If we were talking only mobile phones, perhaps you could say that it's only a partial trend towards trouble for Apple. Yet when the previewed Apple TV is compared against the options from Android-equipped television interfaces launching later this month, the breadth of the problems for Apple become more apparent. As with most Apple products, simplicity is the palm-sized Apple TV's most appealing strength. But what one gets in simplicity leaves the unit being little more than an under-featured, underpowered version of existing settop box offerings from competitors such as TiVo and other DVR manufacturers. It doesn't store video, it only streams it - a cable and satellite disaggregator, to be sure, but not a very convenient one.
More importantly, Apple TV offers no Web interface, so there are no options for watching videos from YouTube or popular television network-supported online video outlets such as Hulu. In contrast, upcoming Google TV-equipped devices will be able to allow its users to search through online cable and satellite offerings as well as a complete menu of Web-based TV and personal video libraries from one user-friendly interface. Add in remote control and syncing capabilities from Android-equipped mobile phones and tablets and from Chrome browsers on PCs, and you had best get ready for seeing a lot of the little green guy from Google in your living rooms.
Apple's Ping social networking option for iTunes shows some promise as a way for Apple to gain a foothold in the burgeoning world of social media, but Ping seems to be having a hard time so far. Apparently its design has turned out to be a field day for spammers setting up accounts on the new service. Ping is focused primarily on enabling people to share links to songs and playlists of popular songs, which will certainly bolster iTunes sales, but is a highly limited step towards a service that can enable people to communicate with one another on a wide array of topics - you know, the ones that billions of people share on the Web already. It's a start, but so far, one that is far too limited towards complementing existing media sources.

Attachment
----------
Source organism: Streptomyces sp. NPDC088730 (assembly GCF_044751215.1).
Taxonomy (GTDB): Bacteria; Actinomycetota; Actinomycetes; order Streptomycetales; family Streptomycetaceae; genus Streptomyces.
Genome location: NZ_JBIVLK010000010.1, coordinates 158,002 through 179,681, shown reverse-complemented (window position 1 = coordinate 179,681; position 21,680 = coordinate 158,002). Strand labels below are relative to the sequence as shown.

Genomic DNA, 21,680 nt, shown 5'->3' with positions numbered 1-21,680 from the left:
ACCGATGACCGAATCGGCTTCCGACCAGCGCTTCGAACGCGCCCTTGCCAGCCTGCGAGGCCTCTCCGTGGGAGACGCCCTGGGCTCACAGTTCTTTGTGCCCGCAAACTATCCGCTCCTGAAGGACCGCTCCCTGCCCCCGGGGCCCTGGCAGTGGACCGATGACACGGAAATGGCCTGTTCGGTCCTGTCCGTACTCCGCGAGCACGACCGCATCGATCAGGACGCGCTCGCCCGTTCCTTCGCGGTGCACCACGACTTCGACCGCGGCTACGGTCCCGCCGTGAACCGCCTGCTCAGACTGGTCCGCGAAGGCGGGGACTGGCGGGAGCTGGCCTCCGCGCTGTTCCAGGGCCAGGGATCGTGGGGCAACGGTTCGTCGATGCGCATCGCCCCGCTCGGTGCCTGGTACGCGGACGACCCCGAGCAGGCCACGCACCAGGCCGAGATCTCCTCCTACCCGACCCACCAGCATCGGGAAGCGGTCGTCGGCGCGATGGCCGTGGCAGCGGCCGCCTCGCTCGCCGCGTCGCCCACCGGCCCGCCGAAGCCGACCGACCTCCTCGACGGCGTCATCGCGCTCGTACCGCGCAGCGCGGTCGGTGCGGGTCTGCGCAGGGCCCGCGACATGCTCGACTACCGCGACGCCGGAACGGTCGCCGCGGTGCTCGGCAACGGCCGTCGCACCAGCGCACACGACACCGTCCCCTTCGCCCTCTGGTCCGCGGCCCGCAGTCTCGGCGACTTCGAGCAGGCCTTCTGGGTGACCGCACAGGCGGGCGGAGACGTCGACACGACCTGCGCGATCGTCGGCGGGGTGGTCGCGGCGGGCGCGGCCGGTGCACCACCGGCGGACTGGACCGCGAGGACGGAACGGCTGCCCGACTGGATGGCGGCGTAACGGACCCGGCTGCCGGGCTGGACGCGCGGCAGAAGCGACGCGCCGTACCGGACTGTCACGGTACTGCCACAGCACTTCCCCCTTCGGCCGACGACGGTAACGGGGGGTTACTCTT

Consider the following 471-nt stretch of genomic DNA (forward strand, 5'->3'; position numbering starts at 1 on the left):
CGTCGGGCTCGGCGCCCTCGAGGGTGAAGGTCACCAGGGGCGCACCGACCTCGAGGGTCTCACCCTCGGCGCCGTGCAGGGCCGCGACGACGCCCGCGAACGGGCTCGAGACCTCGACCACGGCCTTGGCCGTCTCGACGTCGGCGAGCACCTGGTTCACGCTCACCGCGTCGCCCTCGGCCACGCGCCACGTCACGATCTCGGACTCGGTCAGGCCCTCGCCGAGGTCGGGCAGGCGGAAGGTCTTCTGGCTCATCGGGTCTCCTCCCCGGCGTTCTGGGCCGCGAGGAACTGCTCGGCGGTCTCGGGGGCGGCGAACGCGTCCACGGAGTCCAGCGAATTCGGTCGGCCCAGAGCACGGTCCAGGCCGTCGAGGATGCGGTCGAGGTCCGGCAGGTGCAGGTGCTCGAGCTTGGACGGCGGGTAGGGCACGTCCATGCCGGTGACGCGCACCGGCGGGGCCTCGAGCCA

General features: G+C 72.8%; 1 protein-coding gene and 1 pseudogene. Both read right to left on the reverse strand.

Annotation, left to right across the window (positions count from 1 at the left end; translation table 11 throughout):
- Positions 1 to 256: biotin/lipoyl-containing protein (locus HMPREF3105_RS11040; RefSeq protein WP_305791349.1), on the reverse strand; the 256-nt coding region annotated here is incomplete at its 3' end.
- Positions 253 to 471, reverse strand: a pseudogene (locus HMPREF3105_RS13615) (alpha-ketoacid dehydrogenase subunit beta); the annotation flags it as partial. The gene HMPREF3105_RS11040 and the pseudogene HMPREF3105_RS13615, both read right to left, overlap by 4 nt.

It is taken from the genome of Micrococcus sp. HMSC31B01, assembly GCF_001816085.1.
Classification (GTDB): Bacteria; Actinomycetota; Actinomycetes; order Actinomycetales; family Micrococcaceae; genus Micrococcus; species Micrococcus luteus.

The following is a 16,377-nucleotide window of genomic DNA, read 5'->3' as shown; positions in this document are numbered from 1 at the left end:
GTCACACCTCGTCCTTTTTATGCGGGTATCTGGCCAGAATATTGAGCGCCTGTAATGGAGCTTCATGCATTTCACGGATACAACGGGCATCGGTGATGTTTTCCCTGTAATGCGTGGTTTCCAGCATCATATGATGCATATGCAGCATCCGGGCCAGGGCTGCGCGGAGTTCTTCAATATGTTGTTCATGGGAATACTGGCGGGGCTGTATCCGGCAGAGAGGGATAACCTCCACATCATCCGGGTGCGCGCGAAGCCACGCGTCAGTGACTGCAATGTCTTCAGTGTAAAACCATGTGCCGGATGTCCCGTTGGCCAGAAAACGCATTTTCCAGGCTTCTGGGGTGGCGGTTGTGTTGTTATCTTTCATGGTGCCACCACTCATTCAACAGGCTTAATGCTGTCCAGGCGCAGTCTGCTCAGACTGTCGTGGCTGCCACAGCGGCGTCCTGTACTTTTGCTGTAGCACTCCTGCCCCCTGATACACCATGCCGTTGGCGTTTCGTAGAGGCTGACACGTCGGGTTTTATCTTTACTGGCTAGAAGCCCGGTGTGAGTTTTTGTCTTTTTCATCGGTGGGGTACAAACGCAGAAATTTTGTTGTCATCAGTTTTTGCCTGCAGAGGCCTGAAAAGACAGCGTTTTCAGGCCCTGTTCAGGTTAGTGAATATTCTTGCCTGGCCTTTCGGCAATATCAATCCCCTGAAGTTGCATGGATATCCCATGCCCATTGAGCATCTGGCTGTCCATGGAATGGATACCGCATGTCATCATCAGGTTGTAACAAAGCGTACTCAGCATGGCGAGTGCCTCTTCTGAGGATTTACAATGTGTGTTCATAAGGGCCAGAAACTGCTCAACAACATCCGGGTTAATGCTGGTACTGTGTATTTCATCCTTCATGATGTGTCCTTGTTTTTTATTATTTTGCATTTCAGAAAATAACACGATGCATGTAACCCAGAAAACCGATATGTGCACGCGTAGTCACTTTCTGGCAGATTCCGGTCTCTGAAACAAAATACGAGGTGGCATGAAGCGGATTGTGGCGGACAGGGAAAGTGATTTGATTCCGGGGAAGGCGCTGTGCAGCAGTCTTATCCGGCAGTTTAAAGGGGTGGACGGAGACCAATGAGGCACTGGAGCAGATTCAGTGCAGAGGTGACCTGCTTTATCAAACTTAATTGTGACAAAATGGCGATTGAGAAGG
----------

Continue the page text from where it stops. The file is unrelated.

Apple continues to turn out beautifully designed equipment that's easy to use, but consumers and professionals are not blind. Apple's limited approach to content and technology partners and its obsession with controlling technology to the point of excluding many innovative partners and sensible Web standards is likely to limit its appeal to audiences looking for the best content and the best tools with which to experience it. Love it or hate it, the Web is here to stay and is growing faster as the result of new sources of rich media that benefit from competent integration with Web experiences.
People will have patience for Apple's approach as long as they're happy with limited choice. Somehow that patience seems to be drawing to a close. When more than eight million people bother to view a video trashing a mindless consumer wanting an iPhone no matter what the advantages of an Android-based competitor (warning - crude language), you know that the emperor in black turtlenecks and faded jeans had best check his wardrobe pretty soon. I hope you had a great summer, but don't worry - things are just starting to heat up.